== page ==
... I found that if I followed the prevailing practice of intercorporate relations I would no longer be able to determine the rate of return on investment for these accessory divisions individually or as a group. This would necessarily mean that I would lose some degree of managerial control over my area of operations. At that time, material within General Motors was passing from one operating division to another at cost, or at cost plus some predetermined percentage. My divisions in the United Motors Corporation had sold both to outside customers and to their allied divisions at the market price. I knew that I operated a profit-making group, and I wished to continue to be able to demonstrate this performance to the general management, rather than to have my operating results on interdivisional business swallowed up in the extra bookkeeping profits of some other division. It was a case of keeping the information clear.

It was not, however, a matter of interest to me only with respect to my divisions, since as a member of the Executive Committee, I was a kind of general executive and so had begun to think from the corporate viewpoint. The important thing was that no one knew how much was being contributed — plus or minus — by each division to the common good of the corporation. And since, therefore, no one knew, or could prove, where the efficiencies and inefficiencies lay, there was no objective basis for the allocation of new investment. This was one of the difficulties with the expansion program of that time. It was natural for the divisions to compete for investment funds, but it was irrational for the general officers of the corporation not to know where to place the money to best advantage. In the absence of objectivity it was not surprising that there was a lack of real agreement among the general officers. Furthermore, some of them had no broad outlook, and used their membership on the Executive Committee mainly to advance the interests of their respective divisions.

I had taken up the question of interdivisional relations with Mr. Durant [president of GM at the time] before I entered General Motors and my views on it were well enough known for me to be appointed chairman of a committee "to formulate rules and regulations pertaining to interdivisional business" on December 31, 1918. I completed the report by the following summer and presented it to the Executive Committee on December 6, 1919. I select here a few of its first principles which, though they are an accepted part of management doctrine today, were not so well known then. I think they are still worth attention.

I stated the basic argument as follows:
The profit resulting from any business considered abstractly, is no real measure of the merits of that particular business. An operation making $100,000.00 per year may be a very profitable business justifying expansion and the use of all the additional capital that it can profitably employ. On the other hand, a business making $10,000,000 a year may be a very unprofitable one, not only not justifying further expansion but even justifying liquidation unless more profitable returns can be obtained. It is not, therefore, a matter of the amount of profit but of the relation of that profit to the real worth of invested capital within the business. Unless that principle is fully recognized in any plan that may be adopted, illogical and unsound results and statistics are unavoidable ...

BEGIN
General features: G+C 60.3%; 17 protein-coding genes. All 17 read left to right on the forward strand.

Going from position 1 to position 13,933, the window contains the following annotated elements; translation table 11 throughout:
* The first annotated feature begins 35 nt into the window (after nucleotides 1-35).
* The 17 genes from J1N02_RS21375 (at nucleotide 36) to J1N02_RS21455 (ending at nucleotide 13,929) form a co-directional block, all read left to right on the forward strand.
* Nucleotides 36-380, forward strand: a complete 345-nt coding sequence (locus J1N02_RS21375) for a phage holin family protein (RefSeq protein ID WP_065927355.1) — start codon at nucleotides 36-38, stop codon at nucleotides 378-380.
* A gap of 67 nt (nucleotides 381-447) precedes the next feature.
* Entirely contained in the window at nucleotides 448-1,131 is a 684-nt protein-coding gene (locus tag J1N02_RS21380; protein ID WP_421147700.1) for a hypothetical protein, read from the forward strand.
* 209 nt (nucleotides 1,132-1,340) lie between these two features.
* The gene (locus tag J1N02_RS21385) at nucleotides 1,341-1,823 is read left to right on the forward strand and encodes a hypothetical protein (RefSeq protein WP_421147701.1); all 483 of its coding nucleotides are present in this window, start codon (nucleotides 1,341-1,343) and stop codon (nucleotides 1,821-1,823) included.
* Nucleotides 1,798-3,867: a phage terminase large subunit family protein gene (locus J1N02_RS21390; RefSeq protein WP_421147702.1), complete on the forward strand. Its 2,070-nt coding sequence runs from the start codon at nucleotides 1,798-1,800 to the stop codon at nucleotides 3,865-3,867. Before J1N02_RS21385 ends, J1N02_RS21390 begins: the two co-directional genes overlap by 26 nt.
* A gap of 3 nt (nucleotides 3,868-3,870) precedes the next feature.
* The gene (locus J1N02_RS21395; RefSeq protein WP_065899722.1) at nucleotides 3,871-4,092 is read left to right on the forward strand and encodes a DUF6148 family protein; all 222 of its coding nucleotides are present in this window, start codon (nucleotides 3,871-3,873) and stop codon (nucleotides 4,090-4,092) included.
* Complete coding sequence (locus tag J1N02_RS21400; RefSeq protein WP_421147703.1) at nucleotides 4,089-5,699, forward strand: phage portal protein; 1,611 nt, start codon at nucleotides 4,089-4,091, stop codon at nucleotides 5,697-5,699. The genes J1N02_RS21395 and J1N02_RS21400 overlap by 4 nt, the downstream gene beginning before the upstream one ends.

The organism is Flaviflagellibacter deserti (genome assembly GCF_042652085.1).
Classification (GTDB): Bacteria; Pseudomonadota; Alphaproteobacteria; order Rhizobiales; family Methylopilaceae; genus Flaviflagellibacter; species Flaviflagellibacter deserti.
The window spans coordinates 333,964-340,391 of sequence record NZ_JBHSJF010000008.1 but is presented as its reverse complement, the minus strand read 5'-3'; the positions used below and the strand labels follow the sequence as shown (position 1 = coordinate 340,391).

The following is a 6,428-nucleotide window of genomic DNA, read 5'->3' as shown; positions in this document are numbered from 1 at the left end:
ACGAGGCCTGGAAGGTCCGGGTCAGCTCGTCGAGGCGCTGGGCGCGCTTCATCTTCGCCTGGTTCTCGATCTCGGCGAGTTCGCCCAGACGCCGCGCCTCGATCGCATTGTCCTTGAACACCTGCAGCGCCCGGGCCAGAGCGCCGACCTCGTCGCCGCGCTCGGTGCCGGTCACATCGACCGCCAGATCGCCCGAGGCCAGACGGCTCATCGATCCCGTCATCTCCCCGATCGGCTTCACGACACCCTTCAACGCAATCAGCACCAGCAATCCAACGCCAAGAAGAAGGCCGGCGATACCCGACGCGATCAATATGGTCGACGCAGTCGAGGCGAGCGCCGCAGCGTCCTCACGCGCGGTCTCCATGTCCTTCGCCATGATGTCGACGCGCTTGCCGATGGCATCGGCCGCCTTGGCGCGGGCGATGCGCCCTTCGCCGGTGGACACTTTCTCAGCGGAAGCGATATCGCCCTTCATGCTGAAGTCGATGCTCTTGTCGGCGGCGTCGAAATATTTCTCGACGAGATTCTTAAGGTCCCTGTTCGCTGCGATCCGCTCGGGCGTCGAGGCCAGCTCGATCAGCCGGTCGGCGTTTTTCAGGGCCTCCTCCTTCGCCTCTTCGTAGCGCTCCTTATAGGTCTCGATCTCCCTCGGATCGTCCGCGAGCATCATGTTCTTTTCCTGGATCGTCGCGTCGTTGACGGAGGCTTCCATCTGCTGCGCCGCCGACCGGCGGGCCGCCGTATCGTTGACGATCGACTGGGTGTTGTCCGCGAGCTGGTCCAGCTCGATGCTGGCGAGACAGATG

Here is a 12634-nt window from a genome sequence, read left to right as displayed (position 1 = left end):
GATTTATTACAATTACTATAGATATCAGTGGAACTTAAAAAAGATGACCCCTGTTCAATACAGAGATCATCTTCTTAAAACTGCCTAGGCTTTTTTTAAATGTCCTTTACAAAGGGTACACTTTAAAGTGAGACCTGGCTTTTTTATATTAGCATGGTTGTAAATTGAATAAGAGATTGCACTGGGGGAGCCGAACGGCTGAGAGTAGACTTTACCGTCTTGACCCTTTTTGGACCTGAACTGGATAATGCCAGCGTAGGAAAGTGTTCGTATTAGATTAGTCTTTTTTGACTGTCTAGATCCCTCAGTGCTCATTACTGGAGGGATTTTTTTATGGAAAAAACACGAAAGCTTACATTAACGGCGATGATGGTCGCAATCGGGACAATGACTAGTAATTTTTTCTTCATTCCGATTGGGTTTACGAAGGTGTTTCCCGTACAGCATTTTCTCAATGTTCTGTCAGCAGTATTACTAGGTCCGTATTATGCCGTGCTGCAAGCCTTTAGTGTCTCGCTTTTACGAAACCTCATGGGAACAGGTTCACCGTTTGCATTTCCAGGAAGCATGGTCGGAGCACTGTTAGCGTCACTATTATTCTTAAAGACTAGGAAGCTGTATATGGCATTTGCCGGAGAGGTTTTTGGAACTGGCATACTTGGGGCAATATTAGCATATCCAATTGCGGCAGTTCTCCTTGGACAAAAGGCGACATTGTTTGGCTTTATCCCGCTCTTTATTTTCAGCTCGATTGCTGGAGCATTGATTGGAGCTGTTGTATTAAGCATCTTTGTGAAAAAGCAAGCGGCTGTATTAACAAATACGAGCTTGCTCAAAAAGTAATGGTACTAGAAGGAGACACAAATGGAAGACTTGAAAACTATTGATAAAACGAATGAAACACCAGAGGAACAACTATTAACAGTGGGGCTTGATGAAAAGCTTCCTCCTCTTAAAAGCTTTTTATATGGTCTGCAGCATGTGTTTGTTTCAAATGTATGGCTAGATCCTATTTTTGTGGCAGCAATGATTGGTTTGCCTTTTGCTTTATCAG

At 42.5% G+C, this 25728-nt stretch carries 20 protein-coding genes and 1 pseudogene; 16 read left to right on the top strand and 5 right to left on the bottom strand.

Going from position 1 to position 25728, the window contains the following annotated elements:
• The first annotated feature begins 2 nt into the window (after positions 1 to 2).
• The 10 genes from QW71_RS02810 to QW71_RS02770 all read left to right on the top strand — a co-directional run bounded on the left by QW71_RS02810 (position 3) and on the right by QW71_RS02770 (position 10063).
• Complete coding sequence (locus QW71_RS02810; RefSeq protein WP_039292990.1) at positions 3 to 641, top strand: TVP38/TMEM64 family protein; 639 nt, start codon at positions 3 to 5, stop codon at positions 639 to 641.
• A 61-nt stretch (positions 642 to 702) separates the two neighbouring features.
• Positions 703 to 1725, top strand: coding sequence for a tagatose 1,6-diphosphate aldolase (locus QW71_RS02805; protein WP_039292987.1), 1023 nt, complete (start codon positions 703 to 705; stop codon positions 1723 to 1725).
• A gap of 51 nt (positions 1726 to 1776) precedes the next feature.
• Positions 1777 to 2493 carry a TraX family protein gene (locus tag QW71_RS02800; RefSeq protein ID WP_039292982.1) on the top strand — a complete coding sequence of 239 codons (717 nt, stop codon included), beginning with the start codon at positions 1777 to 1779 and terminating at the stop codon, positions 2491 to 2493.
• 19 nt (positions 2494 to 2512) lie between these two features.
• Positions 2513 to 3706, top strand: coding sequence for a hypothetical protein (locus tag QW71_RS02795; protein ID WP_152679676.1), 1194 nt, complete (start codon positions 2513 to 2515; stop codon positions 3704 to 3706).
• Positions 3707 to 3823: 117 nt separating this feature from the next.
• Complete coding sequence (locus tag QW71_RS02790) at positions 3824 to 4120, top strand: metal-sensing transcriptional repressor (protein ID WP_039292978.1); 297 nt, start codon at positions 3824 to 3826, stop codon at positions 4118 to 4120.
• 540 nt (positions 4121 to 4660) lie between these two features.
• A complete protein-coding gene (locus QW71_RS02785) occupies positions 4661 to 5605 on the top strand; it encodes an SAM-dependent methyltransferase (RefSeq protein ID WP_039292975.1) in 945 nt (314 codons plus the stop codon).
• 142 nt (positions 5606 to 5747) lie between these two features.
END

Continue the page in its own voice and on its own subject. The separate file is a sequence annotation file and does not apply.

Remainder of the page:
[pp. 48-49, 1990 edition]


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Wednesday, February 17, 2010

Ford's CFO Teaches about Leverage and Cash Flow

I continue to follow Ford's fortunes (see these prevous posts) in the Alan Mulally era.

Today what caught my eye was an article by Scott Leibs, the editor-in-chief of CFO, about Lewis Booth, a long-time Ford employee who became the company's CFO in November 2008. Of particular interest to me, as someone focused on training, was what Lewis told Seibs concerning his discussions with executives and other operations people about how they can assist the finance department's ongoing efforts to repair Ford's balance sheet.

As Seibs explains, Lewis has made it his business to teach Ford employees about the link between finance and operations.
Within a month of assuming the CFO post, he began to walk Ford's senior-most executives through the grim realities of the company's balance sheet [which was and is heavily burdened with debt]. A month later, he extended that tutorial to an additional 400 Ford managers. "When I was in operations, the balance sheet was really viewed as a finance problem," he says. "We've managed to make it a collective responsibility."

Booth's aim was not to make Ford more finance-centric but rather to "identify what we thought was an appropriate road map" for restructuring the balance sheet. ... "The goal was to show where we are, where we want to be in three to four years, and what contribution to that effort can come from operations" versus the treasury department.

The message, Booth says, is that "it's not about borrowing more money, it's about making more money so you can pay back some of those debts." Indeed, debt is perhaps the top challenge of Ford now. GM and Chrysler face the same hurdle but to a much smaller degree, thanks to their respective bankruptcy agreements. One analyst estimates that debt servicing adds $1,500 to the cost of every vehicle Ford sells. Booth takes issue with that particular metric, arguing that "it's not particularly helpful to frame debt in $X-per-vehicle terms. I view it more in terms of what you will pay over the period of a given product program, because that excites people and keeps us focused on why we're in debt in the first place: to invest in new products."